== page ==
OPTIMIZEDKen-Dill(stat-madness)---Anna-Correa

Ken Dill, Ph.D., distinguished professor of physics and chemistry and director of the Laufer Center for Physical and Quantitative Biology, was one member of the Stony Brook University team in Stat Madness. ANNA CORREA/THE STATESMAN

On Feb. 27 a research team from Stony Brook Medicine showcased their skills in STAT Madness, a virtual bracket-style contest in which medical schools, universities and research institutions compete to prove that they have the best innovation in science and medicine.

Alberto Perez, Ken A. Dill, Joseph A. Morrone and Emiliano Brini represented the team from Stony Brook’s Laufer Center for Physical and Quantitative Biology. Dill serves as the director of the Center. The group of researchers entered their article, “Blind protein structure prediction using accelerated free-energy simulations,” published in the American Association for the Advancement of Science publication, Science Advances, on Nov. 11, 2016.  

It’s awesome that the research done at Laufer Center has been recognized among the best in life science innovations,” Nancy Rohring, the administrative director of the Laufer Center, said. “It says a lot about the high caliber research done here at Laufer Center and SBU.”

The Stony Brook team’s research has brought about a method involving pharmaceutical applications. The method gives a way to predict a protein structure needed to create a rational drug design.

It predicts this structure in a way that bioinformatics cannot, using a technique called Modeling Employing Limited Data (MELD). MELD uses a Bayesian inference, which is a mathematical approach that helps scientists avoid anything that isn’t a real protein, when searching through the body. It is necessary to find these real proteins so that scientists can predict their structure.

“We can’t just wait for the computer to try all possibilities – it would take longer than the age of the universe,” Perez, a Ph.D. recipient and junior fellow at the Laufer Center, said. “So instead, we use what we know about proteins, they’re compact, make secondary structure and hydrophobic residues are likely to interact with each other, and this helps us hop from place to place avoiding many possible shapes that wouldn’t look like real proteins.”

The team’s findings took them to the second round of the competition, where Stony Brook lost to Weill Cornell Medicine’s team on March 6. Cornell’s research team authored “Cell Chemical Biology A Data-Driven Approach to Predicting Successes and Failures of Clinical Trials.” The article explores a computational approach that predicts the failures of clinical trials.

Emiliano Brini ANNA CORREA/THE STATESMAN

Emiliano Brini, Ph.D., was another member of the Stony Brook STAT Madness team. ANNA CORREA/THE STATESMAN

“We made it to the round of 32 contestants, our Twitter skills were lacking,” Perez said. “In particular, we did not do a good job to engage the SBU community in knowing about this event and knowing that they could vote to help the science being done in their university to move forward.”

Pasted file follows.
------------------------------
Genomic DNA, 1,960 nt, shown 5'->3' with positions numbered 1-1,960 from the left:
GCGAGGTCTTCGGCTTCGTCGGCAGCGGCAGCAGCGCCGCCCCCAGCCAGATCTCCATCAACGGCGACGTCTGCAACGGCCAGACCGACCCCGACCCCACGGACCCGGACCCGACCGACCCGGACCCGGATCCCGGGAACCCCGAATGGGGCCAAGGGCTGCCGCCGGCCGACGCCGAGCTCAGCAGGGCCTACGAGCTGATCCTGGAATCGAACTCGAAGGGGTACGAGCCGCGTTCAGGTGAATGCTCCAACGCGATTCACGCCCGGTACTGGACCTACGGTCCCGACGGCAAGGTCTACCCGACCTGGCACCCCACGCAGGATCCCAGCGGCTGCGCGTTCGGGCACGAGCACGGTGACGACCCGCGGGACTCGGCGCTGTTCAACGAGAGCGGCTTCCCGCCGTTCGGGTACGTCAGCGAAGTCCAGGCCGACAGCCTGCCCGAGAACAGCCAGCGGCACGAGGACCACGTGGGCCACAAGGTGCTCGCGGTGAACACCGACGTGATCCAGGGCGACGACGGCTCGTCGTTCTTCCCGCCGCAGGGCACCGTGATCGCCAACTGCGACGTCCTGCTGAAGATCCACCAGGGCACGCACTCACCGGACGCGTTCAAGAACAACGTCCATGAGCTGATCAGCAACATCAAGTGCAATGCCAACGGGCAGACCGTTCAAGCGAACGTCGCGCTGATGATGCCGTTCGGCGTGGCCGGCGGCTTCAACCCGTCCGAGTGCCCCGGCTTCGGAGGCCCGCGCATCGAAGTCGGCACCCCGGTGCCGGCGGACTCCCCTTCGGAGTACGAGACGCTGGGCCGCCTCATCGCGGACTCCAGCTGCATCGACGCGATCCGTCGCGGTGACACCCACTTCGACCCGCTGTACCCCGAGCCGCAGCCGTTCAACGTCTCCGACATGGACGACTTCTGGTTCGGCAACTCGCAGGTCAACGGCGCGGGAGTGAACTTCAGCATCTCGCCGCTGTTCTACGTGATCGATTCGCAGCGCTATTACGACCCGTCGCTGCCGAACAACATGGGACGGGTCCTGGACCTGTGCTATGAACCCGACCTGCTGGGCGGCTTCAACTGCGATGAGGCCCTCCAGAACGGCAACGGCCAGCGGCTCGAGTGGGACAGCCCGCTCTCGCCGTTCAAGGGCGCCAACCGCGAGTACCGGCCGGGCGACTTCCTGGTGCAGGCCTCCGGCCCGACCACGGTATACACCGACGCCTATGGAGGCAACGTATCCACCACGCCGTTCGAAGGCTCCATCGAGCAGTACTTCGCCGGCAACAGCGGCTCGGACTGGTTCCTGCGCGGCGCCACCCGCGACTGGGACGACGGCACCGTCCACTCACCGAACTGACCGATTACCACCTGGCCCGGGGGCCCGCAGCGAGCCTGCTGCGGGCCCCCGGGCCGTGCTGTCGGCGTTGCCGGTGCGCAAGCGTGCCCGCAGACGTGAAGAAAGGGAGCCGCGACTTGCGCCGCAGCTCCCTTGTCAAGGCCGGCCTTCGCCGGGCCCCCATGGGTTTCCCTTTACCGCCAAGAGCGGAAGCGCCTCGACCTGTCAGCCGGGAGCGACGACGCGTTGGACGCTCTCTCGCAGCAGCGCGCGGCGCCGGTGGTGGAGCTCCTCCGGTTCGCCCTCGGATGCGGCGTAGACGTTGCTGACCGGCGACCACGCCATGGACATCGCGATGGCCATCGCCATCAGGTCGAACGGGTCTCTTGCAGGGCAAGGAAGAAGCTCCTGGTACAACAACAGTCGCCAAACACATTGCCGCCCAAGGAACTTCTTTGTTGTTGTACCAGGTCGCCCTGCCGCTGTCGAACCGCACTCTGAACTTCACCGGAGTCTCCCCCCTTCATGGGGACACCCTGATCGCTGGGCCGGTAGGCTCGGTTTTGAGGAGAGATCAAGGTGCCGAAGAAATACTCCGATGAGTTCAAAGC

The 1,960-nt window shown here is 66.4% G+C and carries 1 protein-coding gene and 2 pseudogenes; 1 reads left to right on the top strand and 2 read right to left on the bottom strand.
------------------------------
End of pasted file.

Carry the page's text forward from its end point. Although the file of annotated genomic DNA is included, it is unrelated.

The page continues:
The competition is broken into two parts. First, a “fan-favorite winner” is chosen by online users following the competition, and then editors can pick the winner from the original contestant pool, Megha Satyanarayana, news editor of STAT, said.

We had more than one hundred entries we went through and picked,” she said. “We looked for the most innovated, what affected a large number of people, and what solved problems in life sciences – it didn’t necessarily have to be all those things but that’s what we were looking for.”

Although Stony Brook’s team did not win, Perez says that the team’s opportunity to compete in STAT Madness was unexpected yet rewarding.

“We had hit a milestone with our research that got accepted in a good visibility journal and we contacted the Media Relations Office at Stony Brook, Lauren Sheprow and Gregory Filiano in case they saw a good way to publicize it,” he said. “Greg found out about the STAT Madness competition and he thought it was worth a shot, and he certainly was right.”

Perez and his team members were initially inspired to find a new way to predict protein structure, because the current approaches used could not predict structures beyond those that were similar to the 100,000 known ones, he said.

“But simulations are lengthy, costly and have not been successful in the past, and success here would be huge for pharmaceutical applications,” Perez added.

The team says it will continue to find ways to improve their technology and make it more useful to researchers and the general public.

“We are always on the lookout for collaborations with pharmaceuticals where this kind of basic research can end up making a difference in the life of people through better health,” Perez said.

STAT Madness will announce the fan-favorite winner on April 3, and then announce the editor’s pick shortly after.

The fan-favorite winner will receive publicity on STAT’s website, and the editor’s pick will receive “bragging rights” and an article published by STAT, Satyanarayana said.

Correction: A previous version of this article erroneously misidentified Alberto Perez, a Ph.D. recipient and junior fellow at the Laufer Center and misstated the name of the publication STAT as STAT News.